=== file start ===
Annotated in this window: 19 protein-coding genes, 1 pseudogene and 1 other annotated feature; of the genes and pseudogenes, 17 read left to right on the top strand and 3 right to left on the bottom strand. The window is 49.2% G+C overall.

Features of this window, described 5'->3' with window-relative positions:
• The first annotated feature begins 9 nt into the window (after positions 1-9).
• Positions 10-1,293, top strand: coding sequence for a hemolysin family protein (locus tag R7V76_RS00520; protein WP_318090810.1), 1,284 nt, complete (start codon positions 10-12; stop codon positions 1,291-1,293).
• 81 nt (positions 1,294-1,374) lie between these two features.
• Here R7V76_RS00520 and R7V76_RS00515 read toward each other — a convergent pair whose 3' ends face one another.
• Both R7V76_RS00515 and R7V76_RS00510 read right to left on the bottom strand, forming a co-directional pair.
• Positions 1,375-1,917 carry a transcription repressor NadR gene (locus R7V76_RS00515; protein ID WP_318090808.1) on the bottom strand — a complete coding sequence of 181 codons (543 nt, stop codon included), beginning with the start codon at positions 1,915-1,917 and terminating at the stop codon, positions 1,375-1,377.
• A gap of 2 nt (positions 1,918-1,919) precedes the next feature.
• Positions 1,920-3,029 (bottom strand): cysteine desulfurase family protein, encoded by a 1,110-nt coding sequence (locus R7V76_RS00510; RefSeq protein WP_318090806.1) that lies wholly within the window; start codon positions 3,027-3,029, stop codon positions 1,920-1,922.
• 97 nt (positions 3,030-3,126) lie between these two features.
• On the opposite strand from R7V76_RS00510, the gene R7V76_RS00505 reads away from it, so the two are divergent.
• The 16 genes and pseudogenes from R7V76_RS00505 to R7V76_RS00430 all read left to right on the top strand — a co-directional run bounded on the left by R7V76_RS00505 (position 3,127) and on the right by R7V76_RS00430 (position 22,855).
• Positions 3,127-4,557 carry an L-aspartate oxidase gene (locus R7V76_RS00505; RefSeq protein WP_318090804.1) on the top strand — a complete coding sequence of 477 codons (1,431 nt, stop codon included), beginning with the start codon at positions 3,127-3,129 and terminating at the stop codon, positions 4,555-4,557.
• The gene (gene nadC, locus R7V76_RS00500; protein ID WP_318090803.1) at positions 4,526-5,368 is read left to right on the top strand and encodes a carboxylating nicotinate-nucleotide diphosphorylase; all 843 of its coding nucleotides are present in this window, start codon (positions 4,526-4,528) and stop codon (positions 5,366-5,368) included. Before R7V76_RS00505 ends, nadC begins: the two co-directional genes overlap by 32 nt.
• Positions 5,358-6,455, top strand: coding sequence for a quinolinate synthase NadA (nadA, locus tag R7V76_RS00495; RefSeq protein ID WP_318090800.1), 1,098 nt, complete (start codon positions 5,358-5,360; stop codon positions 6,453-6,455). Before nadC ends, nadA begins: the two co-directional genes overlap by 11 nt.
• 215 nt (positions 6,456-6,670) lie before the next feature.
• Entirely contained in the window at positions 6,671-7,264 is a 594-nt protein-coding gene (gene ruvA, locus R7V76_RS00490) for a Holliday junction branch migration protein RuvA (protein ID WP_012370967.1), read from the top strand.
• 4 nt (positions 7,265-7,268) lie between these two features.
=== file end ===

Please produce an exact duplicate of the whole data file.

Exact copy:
Annotated in this window: 19 protein-coding genes, 1 pseudogene and 1 other annotated feature; of the genes and pseudogenes, 17 read left to right on the top strand and 3 right to left on the bottom strand. The window is 49.2% G+C overall.

Features of this window, described 5'->3' with window-relative positions:
• The first annotated feature begins 9 nt into the window (after positions 1-9).
• Positions 10-1,293, top strand: coding sequence for a hemolysin family protein (locus tag R7V76_RS00520; protein WP_318090810.1), 1,284 nt, complete (start codon positions 10-12; stop codon positions 1,291-1,293).
• 81 nt (positions 1,294-1,374) lie between these two features.
• Here R7V76_RS00520 and R7V76_RS00515 read toward each other — a convergent pair whose 3' ends face one another.
• Both R7V76_RS00515 and R7V76_RS00510 read right to left on the bottom strand, forming a co-directional pair.
• Positions 1,375-1,917 carry a transcription repressor NadR gene (locus R7V76_RS00515; protein ID WP_318090808.1) on the bottom strand — a complete coding sequence of 181 codons (543 nt, stop codon included), beginning with the start codon at positions 1,915-1,917 and terminating at the stop codon, positions 1,375-1,377.
• A gap of 2 nt (positions 1,918-1,919) precedes the next feature.
• Positions 1,920-3,029 (bottom strand): cysteine desulfurase family protein, encoded by a 1,110-nt coding sequence (locus R7V76_RS00510; RefSeq protein WP_318090806.1) that lies wholly within the window; start codon positions 3,027-3,029, stop codon positions 1,920-1,922.
• 97 nt (positions 3,030-3,126) lie between these two features.
• On the opposite strand from R7V76_RS00510, the gene R7V76_RS00505 reads away from it, so the two are divergent.
• The 16 genes and pseudogenes from R7V76_RS00505 to R7V76_RS00430 all read left to right on the top strand — a co-directional run bounded on the left by R7V76_RS00505 (position 3,127) and on the right by R7V76_RS00430 (position 22,855).
• Positions 3,127-4,557 carry an L-aspartate oxidase gene (locus R7V76_RS00505; RefSeq protein WP_318090804.1) on the top strand — a complete coding sequence of 477 codons (1,431 nt, stop codon included), beginning with the start codon at positions 3,127-3,129 and terminating at the stop codon, positions 4,555-4,557.
• The gene (gene nadC, locus R7V76_RS00500; protein ID WP_318090803.1) at positions 4,526-5,368 is read left to right on the top strand and encodes a carboxylating nicotinate-nucleotide diphosphorylase; all 843 of its coding nucleotides are present in this window, start codon (positions 4,526-4,528) and stop codon (positions 5,366-5,368) included. Before R7V76_RS00505 ends, nadC begins: the two co-directional genes overlap by 32 nt.
• Positions 5,358-6,455, top strand: coding sequence for a quinolinate synthase NadA (nadA, locus tag R7V76_RS00495; RefSeq protein ID WP_318090800.1), 1,098 nt, complete (start codon positions 5,358-5,360; stop codon positions 6,453-6,455). Before nadC ends, nadA begins: the two co-directional genes overlap by 11 nt.
• 215 nt (positions 6,456-6,670) lie before the next feature.
• Entirely contained in the window at positions 6,671-7,264 is a 594-nt protein-coding gene (gene ruvA, locus R7V76_RS00490) for a Holliday junction branch migration protein RuvA (protein ID WP_012370967.1), read from the top strand.
• 4 nt (positions 7,265-7,268) lie between these two features.